chatgpt yorkshire rose card 20240508

AI Assisted Artwork #10 Yorkshire Rose Card

As mentioned previously, I’ve declared that one of my creative goals for 2024 is to create at least 52 AI assisted/inspired artworks this year, using AI-generated images as a prompt for actual physical creative pieces. My most recent piece is a Yorkshire Rose card.

Using ChatGPT’s DALL-E, I gave it a prompt:

Please try to create a papercut greetings card of a Yorkshire Rose.

This is what it came up with on the first attempt:

As usual, my first reaction was “WOW”. But then my follow-up reaction was the realisation that:

1) these designs wouldn’t be very easy to recreate as physical objects, and

2) they were just white roses, rather than actual Yorkshire roses.

…so I had to try to teach DALL-E what a Yorkshire Rose was:

Thanks – those are lovely but they are just white roses rather than specifically Yorkshire roses. The Yorkshire rose is a traditional emblem of Yorkshire in the UK. It is usually shown as having 5 white inner petals and 5 white outer petals – usually with leaves in between the 5 outer petals. It is similar to a Tudor rose, but with all-white petals instead of some petals being red.

Here are the results:

Now we were getting somewhere! For some reason I wanted to create a card that actually said “Yorkshire” on it. So I asked DALL-E to include “Yorkshire” under the rose emblem. This fifth attempt was OK, but again would have been difficult to directly create as a physical card…

…but the sixth attempt was excellent (with – of course – the exception being that DALL-E mis-spelled the only word I’d asked it to include):

Bingo! I instantly loved this design, but there was still a lot of work to do before I could cut it out:

  • Obviously I needed to correct the spelling.
  • Some areas wouldn’t work as papercuts because they weren’t attached to any other parts of the card, so I needed to adapt them.
  • Because of the shadows in the image, I would need to create the image as several layers.

Creating the physical design

This time I opened the Linearity Curve image software, and drew lines around the elements of the design so I could create an SVG file to cut with my laser cutter. I cut it with the laser because I thought I might not be accurate enough if I did it by hand.

Here is the original image on the left, with my physical version of the card on the right:

How well did DALL-E follow my prompts?

As mentioned above, the AI image generator initially didn’t know what a Yorkshire Rose was. However, once I’d explained the concept it did an amazing job… although then it let itself down again by mis-spelling a specific word. The papercut element was great, though. So on the whole I’ll give DALL-E 8/10.

How close is the physical version to the original AI design?

I’m going to give myself 83%. The differences are:

  • I changed “YORKSHHIRE” to “YORKSHIRE”
  • I had to link some of the ‘orphaned’ design elements to other parts of the design so that they wouldn’t fall out when I cut them.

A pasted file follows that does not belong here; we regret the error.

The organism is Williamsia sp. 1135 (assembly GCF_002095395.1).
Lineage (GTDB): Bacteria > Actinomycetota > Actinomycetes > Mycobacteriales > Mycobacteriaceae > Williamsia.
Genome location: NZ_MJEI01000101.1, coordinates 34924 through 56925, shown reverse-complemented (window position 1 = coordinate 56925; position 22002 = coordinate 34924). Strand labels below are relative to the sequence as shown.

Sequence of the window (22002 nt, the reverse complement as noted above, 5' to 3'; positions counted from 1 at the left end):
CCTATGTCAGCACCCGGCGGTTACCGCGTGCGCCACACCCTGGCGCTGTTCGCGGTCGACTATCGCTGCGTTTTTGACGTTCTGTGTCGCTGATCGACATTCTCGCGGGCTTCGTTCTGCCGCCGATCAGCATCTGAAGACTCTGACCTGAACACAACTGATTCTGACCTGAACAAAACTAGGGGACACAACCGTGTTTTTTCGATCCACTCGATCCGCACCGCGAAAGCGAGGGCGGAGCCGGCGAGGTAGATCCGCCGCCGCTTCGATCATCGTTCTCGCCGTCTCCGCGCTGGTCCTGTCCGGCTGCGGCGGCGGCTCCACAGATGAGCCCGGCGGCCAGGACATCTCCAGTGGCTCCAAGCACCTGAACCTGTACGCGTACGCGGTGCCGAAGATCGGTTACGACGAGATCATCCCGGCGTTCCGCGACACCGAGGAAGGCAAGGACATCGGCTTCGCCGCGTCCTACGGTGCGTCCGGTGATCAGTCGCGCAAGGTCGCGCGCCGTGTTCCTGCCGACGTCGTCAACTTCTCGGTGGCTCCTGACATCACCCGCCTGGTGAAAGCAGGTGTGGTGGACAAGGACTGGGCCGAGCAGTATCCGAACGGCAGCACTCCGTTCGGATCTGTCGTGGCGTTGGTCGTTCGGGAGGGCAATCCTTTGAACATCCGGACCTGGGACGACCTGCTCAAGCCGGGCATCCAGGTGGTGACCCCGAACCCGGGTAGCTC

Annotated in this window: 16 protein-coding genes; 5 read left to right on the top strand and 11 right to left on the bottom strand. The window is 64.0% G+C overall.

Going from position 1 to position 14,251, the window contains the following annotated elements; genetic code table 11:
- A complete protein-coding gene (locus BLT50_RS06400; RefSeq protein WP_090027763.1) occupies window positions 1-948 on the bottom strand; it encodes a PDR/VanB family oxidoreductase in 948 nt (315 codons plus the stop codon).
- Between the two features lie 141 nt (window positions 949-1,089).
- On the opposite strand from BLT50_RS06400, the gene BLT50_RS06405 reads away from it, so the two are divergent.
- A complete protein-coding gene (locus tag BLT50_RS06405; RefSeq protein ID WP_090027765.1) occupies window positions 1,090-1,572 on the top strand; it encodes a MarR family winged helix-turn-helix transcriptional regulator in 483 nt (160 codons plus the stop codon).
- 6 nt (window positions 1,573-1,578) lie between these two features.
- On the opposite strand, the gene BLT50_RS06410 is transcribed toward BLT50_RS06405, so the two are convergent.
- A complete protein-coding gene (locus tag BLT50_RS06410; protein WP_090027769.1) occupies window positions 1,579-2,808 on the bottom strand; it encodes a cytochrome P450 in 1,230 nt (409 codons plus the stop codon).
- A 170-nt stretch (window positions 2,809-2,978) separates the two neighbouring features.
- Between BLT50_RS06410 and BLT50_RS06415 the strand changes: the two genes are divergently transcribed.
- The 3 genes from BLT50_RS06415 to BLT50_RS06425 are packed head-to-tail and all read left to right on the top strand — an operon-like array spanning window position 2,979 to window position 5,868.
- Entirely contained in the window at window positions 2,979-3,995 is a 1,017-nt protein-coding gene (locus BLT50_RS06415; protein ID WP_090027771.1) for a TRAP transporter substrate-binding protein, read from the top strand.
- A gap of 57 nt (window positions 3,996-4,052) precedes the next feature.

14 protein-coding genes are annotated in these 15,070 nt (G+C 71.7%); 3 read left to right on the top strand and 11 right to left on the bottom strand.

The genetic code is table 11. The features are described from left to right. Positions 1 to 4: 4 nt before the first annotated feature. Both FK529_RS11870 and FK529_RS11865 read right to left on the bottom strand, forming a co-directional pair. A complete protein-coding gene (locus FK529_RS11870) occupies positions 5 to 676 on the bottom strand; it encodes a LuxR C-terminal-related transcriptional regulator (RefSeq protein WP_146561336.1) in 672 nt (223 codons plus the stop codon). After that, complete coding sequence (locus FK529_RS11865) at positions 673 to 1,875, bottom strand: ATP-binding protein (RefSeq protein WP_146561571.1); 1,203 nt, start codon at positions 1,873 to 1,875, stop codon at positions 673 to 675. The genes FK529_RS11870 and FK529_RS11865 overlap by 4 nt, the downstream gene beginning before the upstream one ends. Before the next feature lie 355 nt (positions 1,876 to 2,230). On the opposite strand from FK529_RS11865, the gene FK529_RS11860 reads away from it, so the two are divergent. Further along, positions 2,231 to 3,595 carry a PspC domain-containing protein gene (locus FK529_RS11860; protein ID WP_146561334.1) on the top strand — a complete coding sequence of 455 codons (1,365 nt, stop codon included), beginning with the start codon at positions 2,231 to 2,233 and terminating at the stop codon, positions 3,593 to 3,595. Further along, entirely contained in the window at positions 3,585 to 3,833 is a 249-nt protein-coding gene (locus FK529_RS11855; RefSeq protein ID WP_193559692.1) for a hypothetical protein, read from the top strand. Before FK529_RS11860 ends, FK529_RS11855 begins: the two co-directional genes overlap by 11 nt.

• I couldn’t get the shadows/lighting the same as in the original image. (Some of the shadows seem difficult/impossible to achieve in the physical version, so I didn’t make too much of an effort trying to get them exactly right.)
  • To get the right-looking thickness of paper I had to use watercolour card rather than paper, but that’s got a bit more of a creamy colour than the bright paper of the original image.
  • The laser made brown marks on the edges of the card, so again I haven’t been able to match the brightness of the original image.

Elements where I just left the AI design and didn’t make any changes:

  • The shapes of the leaves and the rose.
  • The shapes of the individual letters.

Lessons learned

  1. When making a layered papercut, even if the pieces have already been cut out by laser it can still take a long time to position the pieces correctly so they can be glued into place.
  2. (Solution to point (1) above:) If it’s tricky to position the layers of designs on top of each other, etch the positions onto the backs of the other paper pieces. For example, I etched the outline of the leafy piece onto the back of the large rose piece. This made it much quicker to accurately glue the leaves into place.

Things I still need to learn or improve

  1. Is there a quicker way to automatically (but accurately) convert the JPG image into SVG shapes? I tried to use Curve’s ‘Autotrace’ function, but it wasn’t very accurate so I decided to draw around most of the shapes by hand (using an Apple pencil).
  2. If I get chance later, I might try to match the shadows more accurately, and maybe also try to cut from a thinner, whiter paper or card.


  1. Create a specific Barnsley version of the card/artwork.
  2. Create a version with no text.
  3. Try to cut from thinner, whiter paper/card.

Thanks for reading this post. If you’ve got any suggestions of prompts or projects – or if you’ve been experimenting yourself with AI-assisted images – I’d love to hear about them. You can either comment below or send me a message via the Contact form.

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